Zuma to step up affirmative action

President Jacob Zuma on Thursday promised a period of “socio-economic transformation” after the May 7 elections.

Zuma told MPs government would launch a drive to tackle poverty and inequality and ensure that affirmative action was stepped up.

Responding in the National Assembly to debate on his state-of-the-nation address, Zuma said opposition parties who decried affirmative action were ignoring the damage apartheid had caused.

“It provokes a debate we don’t want to enter into. I think it is a wrong cry.”

He said whites still controlled senior management positions in business and this had to change to make economic freedom a reality for the majority of South Africans.

Zuma also responded to criticism that he had allowed government debt to soar to unacceptable levels.

He conceded it was at its lowest in 2008 – the year before he came to power – at 27 percent of GDP – but said, though it was forecast to reach 45% in 2015, that was “still relatively low”.

Opposition parties have been scathing in their criticism of Zuma’s last state-of-the-nation address before the country goes to the polls, and ridiculed his statement that the ruling party would only unveil its future policies after the vote.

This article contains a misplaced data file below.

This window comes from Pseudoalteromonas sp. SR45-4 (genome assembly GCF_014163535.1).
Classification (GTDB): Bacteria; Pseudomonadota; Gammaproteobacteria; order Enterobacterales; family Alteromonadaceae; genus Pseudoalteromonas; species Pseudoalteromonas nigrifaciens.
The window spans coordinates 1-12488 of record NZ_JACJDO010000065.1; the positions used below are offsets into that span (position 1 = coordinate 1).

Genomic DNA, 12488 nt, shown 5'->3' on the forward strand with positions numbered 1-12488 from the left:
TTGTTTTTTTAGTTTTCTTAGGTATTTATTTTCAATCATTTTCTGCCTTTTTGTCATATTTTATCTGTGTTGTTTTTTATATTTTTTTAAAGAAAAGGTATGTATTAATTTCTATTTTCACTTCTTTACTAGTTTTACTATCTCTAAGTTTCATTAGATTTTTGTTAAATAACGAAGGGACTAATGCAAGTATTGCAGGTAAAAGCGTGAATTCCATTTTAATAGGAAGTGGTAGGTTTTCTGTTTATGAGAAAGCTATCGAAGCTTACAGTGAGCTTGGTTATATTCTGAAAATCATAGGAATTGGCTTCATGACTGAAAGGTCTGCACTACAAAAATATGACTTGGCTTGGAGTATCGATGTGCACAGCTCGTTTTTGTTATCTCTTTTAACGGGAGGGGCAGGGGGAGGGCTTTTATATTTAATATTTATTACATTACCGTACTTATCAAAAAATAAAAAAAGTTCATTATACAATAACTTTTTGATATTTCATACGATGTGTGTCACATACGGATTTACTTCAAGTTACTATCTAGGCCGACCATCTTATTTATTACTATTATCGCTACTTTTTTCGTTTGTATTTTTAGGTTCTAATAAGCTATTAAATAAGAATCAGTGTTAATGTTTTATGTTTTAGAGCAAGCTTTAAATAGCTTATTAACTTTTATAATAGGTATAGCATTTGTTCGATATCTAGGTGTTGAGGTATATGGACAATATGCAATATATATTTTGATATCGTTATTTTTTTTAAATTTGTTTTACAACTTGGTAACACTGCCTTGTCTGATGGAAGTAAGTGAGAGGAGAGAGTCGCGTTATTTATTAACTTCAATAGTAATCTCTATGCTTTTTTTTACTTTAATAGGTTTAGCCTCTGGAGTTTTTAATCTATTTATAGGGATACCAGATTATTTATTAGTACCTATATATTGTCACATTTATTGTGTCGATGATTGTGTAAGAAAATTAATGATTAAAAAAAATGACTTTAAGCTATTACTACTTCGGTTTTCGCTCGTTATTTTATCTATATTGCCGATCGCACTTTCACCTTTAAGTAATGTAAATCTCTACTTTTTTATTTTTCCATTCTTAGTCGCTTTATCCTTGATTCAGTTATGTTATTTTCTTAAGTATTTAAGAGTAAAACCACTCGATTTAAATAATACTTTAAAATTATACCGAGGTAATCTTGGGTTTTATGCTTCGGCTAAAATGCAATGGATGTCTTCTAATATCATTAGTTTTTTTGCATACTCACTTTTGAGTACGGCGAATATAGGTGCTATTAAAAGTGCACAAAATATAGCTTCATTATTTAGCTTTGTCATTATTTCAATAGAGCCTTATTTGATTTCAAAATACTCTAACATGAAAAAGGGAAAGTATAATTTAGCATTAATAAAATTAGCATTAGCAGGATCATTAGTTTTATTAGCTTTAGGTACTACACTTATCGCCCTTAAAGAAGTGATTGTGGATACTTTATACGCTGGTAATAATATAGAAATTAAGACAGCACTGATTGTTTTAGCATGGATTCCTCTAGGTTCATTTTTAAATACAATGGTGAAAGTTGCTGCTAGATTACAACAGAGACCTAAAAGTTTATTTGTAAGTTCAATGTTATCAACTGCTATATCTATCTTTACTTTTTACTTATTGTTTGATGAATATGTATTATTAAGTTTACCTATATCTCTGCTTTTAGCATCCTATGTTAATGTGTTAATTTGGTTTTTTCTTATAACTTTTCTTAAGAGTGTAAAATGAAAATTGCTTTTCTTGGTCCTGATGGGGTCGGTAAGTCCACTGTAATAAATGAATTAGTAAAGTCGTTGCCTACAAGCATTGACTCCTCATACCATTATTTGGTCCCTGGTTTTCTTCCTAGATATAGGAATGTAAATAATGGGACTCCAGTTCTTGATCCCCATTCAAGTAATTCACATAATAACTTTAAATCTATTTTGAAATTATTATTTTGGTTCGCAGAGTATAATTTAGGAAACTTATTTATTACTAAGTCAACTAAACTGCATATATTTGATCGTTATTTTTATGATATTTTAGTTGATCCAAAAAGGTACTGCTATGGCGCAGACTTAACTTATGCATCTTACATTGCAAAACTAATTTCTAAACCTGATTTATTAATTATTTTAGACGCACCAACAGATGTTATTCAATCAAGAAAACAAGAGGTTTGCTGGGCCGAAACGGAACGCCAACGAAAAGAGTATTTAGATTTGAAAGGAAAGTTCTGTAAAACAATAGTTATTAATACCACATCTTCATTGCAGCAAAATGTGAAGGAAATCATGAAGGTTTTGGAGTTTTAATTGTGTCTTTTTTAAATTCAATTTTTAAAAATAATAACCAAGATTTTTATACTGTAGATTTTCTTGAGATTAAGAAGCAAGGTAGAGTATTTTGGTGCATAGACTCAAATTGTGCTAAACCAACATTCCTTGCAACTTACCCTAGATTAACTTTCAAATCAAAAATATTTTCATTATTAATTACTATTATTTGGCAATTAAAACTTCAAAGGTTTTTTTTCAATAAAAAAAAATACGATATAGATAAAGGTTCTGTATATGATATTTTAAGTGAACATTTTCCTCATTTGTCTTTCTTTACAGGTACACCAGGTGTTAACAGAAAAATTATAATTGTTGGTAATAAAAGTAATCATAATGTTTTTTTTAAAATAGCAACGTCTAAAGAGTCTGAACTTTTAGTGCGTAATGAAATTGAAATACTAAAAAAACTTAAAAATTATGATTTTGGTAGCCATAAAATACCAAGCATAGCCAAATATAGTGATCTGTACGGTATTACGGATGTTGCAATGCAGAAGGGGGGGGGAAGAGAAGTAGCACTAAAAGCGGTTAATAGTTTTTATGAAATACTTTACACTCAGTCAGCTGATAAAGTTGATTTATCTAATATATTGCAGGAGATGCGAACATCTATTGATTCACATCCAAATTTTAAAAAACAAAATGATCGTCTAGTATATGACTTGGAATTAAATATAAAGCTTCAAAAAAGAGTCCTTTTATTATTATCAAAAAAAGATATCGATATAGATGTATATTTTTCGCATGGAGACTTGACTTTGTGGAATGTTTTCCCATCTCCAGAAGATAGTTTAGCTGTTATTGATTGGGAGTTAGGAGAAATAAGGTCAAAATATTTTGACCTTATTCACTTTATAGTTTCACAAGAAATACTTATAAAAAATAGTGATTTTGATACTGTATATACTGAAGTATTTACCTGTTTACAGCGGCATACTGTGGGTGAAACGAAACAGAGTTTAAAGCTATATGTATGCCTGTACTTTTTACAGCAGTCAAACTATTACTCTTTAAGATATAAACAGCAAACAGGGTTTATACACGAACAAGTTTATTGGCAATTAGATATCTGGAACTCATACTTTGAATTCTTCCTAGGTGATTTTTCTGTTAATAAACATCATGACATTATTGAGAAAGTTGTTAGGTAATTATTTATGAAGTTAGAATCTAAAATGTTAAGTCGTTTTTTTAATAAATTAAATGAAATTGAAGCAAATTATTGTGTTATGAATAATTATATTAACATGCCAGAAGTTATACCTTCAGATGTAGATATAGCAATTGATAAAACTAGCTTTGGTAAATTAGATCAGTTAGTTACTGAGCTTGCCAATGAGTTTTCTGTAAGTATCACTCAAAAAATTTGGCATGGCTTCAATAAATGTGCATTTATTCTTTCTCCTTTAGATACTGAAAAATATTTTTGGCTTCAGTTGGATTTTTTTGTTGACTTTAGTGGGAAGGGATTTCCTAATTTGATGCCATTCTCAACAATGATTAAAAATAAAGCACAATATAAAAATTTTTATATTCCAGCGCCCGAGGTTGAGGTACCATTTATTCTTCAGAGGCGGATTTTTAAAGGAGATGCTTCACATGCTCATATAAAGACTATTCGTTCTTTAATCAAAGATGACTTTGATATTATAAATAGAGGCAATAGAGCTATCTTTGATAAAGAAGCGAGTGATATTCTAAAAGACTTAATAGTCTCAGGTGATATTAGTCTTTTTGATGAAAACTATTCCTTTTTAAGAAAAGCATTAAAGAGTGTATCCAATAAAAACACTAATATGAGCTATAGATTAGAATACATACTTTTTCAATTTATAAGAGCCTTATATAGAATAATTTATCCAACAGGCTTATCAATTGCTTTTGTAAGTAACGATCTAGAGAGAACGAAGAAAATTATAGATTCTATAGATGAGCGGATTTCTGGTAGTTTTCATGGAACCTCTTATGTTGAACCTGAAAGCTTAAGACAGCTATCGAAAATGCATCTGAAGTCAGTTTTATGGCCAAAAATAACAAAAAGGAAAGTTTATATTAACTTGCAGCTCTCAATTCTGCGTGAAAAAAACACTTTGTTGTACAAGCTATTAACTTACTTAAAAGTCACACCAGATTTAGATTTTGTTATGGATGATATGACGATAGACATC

A survey conducted in October, by Futurefact found that both black and white middle-class South African’s believe that that the best person should be given the job regardless of race or gender.

Futurefact, a body of independent researchers, said it explored the similarities and differences between black and white South Africans who self-classify themselves as middle-class or upper-middle class.

It found that 85% of black respondents were against affirmative action, while 91% of white respondents were against the policy.

More than three-quarters of all respondents, however, feel that “only a few people have really benefited from black economic empowerment”.

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Zuma to step up affirmative action